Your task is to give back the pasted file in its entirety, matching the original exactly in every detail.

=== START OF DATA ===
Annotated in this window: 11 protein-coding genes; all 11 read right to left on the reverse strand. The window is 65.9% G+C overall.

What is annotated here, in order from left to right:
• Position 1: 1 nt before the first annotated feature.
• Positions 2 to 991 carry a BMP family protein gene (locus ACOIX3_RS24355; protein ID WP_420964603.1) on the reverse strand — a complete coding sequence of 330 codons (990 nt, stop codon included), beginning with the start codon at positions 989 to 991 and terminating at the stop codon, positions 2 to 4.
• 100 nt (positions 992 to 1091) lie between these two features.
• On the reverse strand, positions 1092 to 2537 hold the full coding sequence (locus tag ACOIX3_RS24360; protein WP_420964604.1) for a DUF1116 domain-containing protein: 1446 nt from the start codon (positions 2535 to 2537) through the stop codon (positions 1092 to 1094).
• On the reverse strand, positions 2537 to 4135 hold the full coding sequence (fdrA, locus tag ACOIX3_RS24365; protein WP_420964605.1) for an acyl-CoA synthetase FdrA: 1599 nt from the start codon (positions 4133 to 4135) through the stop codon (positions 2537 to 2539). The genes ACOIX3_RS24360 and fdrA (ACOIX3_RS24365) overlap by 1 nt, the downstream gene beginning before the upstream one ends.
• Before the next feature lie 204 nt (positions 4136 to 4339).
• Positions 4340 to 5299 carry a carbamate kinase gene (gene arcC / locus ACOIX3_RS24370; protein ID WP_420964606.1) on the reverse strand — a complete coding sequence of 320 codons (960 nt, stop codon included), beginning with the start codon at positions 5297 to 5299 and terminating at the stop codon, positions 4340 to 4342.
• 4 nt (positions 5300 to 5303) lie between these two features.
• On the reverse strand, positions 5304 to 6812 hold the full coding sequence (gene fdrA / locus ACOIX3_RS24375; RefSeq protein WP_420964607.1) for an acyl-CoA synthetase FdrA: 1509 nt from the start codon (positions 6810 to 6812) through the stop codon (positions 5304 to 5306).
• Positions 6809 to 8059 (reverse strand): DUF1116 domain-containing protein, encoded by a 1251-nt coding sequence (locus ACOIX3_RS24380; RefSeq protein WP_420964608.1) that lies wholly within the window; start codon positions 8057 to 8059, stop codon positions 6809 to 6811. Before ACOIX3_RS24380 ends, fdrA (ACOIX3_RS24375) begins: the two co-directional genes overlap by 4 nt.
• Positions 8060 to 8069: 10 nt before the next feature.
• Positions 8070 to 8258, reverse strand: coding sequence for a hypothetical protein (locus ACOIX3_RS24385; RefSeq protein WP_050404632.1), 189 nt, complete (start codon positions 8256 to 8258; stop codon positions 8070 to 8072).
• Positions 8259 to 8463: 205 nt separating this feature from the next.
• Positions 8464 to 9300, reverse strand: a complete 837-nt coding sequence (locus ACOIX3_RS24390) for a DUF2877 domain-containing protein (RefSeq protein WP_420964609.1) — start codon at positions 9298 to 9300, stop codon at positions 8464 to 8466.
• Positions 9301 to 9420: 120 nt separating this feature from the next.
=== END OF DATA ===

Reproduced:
Annotated in this window: 11 protein-coding genes; all 11 read right to left on the reverse strand. The window is 65.9% G+C overall.

What is annotated here, in order from left to right:
• Position 1: 1 nt before the first annotated feature.
• Positions 2 to 991 carry a BMP family protein gene (locus ACOIX3_RS24355; protein ID WP_420964603.1) on the reverse strand — a complete coding sequence of 330 codons (990 nt, stop codon included), beginning with the start codon at positions 989 to 991 and terminating at the stop codon, positions 2 to 4.
• 100 nt (positions 992 to 1091) lie between these two features.
• On the reverse strand, positions 1092 to 2537 hold the full coding sequence (locus tag ACOIX3_RS24360; protein WP_420964604.1) for a DUF1116 domain-containing protein: 1446 nt from the start codon (positions 2535 to 2537) through the stop codon (positions 1092 to 1094).
• On the reverse strand, positions 2537 to 4135 hold the full coding sequence (fdrA, locus tag ACOIX3_RS24365; protein WP_420964605.1) for an acyl-CoA synthetase FdrA: 1599 nt from the start codon (positions 4133 to 4135) through the stop codon (positions 2537 to 2539). The genes ACOIX3_RS24360 and fdrA (ACOIX3_RS24365) overlap by 1 nt, the downstream gene beginning before the upstream one ends.
• Before the next feature lie 204 nt (positions 4136 to 4339).
• Positions 4340 to 5299 carry a carbamate kinase gene (gene arcC / locus ACOIX3_RS24370; protein ID WP_420964606.1) on the reverse strand — a complete coding sequence of 320 codons (960 nt, stop codon included), beginning with the start codon at positions 5297 to 5299 and terminating at the stop codon, positions 4340 to 4342.
• 4 nt (positions 5300 to 5303) lie between these two features.
• On the reverse strand, positions 5304 to 6812 hold the full coding sequence (gene fdrA / locus ACOIX3_RS24375; RefSeq protein WP_420964607.1) for an acyl-CoA synthetase FdrA: 1509 nt from the start codon (positions 6810 to 6812) through the stop codon (positions 5304 to 5306).
• Positions 6809 to 8059 (reverse strand): DUF1116 domain-containing protein, encoded by a 1251-nt coding sequence (locus ACOIX3_RS24380; RefSeq protein WP_420964608.1) that lies wholly within the window; start codon positions 8057 to 8059, stop codon positions 6809 to 6811. Before ACOIX3_RS24380 ends, fdrA (ACOIX3_RS24375) begins: the two co-directional genes overlap by 4 nt.
• Positions 8060 to 8069: 10 nt before the next feature.
• Positions 8070 to 8258, reverse strand: coding sequence for a hypothetical protein (locus ACOIX3_RS24385; RefSeq protein WP_050404632.1), 189 nt, complete (start codon positions 8256 to 8258; stop codon positions 8070 to 8072).
• Positions 8259 to 8463: 205 nt separating this feature from the next.
• Positions 8464 to 9300, reverse strand: a complete 837-nt coding sequence (locus ACOIX3_RS24390) for a DUF2877 domain-containing protein (RefSeq protein WP_420964609.1) — start codon at positions 9298 to 9300, stop codon at positions 8464 to 8466.
• Positions 9301 to 9420: 120 nt separating this feature from the next.